Kort organised the meeting on behalf of Planetary Health Hub Europe, a new network involving more than 72 organisations from 12 countries, including representatives of universities and the business community. The starting point of Planetary Health is that human well-being depends on the well-being of the earth. For example, climate change and environmental pollution contribute to the increase in diseases.
Connection between humans and nature
According to Kort, microorganisms play an indispensable role in our understanding of the core theme of Planetary Health: the connection between humans and nature. Understanding the presence and activity of bacteria in particular is becoming increasingly important in times of overpopulation and scarcity, as they play a crucial role in all nutrient cycles on Earth, whether it concerns nitrogen, carbon or phosphorus compounds.
“This is important not only for the ecosystems on our planet, but also for those in our bodies. Optimal bacterial metabolism in our gut is vital for good health. Moreover, there is increasing evidence that the decline in bacterial diversity in our natural environment, associated with our modern lifestyle in urban areas, is contributing to the current epidemic of chronic inflammatory diseases,” Kort explains.
Multidisciplinary honours programme
Kort emphasises that a transdisciplinary approach is essential to make a difference: Planetary Health needs to be approached in collaboration with various disciplines. He has therefore joined forces with VU Amsterdam colleagues to establish a new honours programme, the ambition being to have all VU Amsterdam faculties represented in it. The honours programme will be launched in time for the next academic year.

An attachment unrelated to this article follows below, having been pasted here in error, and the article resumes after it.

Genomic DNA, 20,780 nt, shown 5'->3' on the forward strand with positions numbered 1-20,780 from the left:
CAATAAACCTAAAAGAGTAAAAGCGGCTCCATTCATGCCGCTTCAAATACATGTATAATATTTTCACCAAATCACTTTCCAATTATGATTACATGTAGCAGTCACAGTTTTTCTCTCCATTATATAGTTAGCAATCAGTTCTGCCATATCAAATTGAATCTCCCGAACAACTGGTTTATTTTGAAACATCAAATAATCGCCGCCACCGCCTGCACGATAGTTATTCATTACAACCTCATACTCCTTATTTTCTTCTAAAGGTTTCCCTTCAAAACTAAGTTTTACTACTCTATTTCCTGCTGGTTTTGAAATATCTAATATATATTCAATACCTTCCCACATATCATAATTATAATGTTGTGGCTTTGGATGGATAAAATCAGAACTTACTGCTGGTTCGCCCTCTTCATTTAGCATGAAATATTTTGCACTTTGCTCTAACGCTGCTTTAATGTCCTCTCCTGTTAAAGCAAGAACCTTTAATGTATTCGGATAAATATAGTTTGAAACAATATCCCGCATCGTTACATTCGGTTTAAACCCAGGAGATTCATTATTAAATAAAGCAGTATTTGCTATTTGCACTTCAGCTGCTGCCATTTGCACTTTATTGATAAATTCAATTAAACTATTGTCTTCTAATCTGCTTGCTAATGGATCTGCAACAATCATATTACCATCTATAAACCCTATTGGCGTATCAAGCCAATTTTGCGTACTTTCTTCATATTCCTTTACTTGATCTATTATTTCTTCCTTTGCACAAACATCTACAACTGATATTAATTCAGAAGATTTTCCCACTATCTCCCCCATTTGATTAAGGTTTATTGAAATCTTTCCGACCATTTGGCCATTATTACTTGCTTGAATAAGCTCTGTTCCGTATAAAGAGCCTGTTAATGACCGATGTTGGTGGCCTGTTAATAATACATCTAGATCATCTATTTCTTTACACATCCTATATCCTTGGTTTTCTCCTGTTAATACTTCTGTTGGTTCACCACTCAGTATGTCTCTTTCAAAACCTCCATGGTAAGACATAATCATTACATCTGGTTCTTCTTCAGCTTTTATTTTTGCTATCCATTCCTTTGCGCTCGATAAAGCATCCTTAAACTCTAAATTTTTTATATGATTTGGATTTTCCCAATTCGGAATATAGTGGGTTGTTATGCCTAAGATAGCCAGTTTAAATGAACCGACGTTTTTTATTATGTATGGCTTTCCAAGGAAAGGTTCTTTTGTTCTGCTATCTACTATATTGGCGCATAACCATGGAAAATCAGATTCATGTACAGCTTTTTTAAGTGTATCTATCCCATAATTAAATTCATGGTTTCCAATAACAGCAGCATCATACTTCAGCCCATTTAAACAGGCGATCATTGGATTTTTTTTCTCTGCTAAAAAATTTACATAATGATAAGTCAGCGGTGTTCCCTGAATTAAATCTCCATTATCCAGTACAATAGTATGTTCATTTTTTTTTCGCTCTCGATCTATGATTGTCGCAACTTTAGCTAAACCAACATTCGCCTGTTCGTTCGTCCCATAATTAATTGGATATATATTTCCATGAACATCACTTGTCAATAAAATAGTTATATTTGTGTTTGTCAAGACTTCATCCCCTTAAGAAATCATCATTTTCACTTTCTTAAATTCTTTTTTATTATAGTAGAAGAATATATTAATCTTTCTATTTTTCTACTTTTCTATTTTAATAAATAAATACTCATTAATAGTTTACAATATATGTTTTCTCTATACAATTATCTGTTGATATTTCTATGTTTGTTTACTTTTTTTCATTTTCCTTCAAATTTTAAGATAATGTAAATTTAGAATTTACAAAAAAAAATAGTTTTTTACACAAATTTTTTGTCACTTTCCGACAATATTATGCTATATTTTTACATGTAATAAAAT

Kort will work on this programme with Petra Verdonk (Amsterdam UMC, VUmc location), Hans Ossebaard (Faculty of Science) and Julia Schaumburg (School of Business and Economics). “To demonstrate how the health of human civilisation depends on the health of Earth's natural systems, it is important to connect elements of Planetary Health from different disciplines: from microbial ecology, ethics, climate psychology and food systems to human health, policy, communication and social justice,” says Kort.
Planetary Health Hub Europe
The hub, co-founded by the Planetary Health Alliance (PHA) and the European Environment and Sustainable Development Advisory Councils Network (EEAC), was established to facilitate policy-making, funding opportunities and collaboration to achieve the Green Transition in Europe. More information can be found on the website of the Planetary Health Alliance.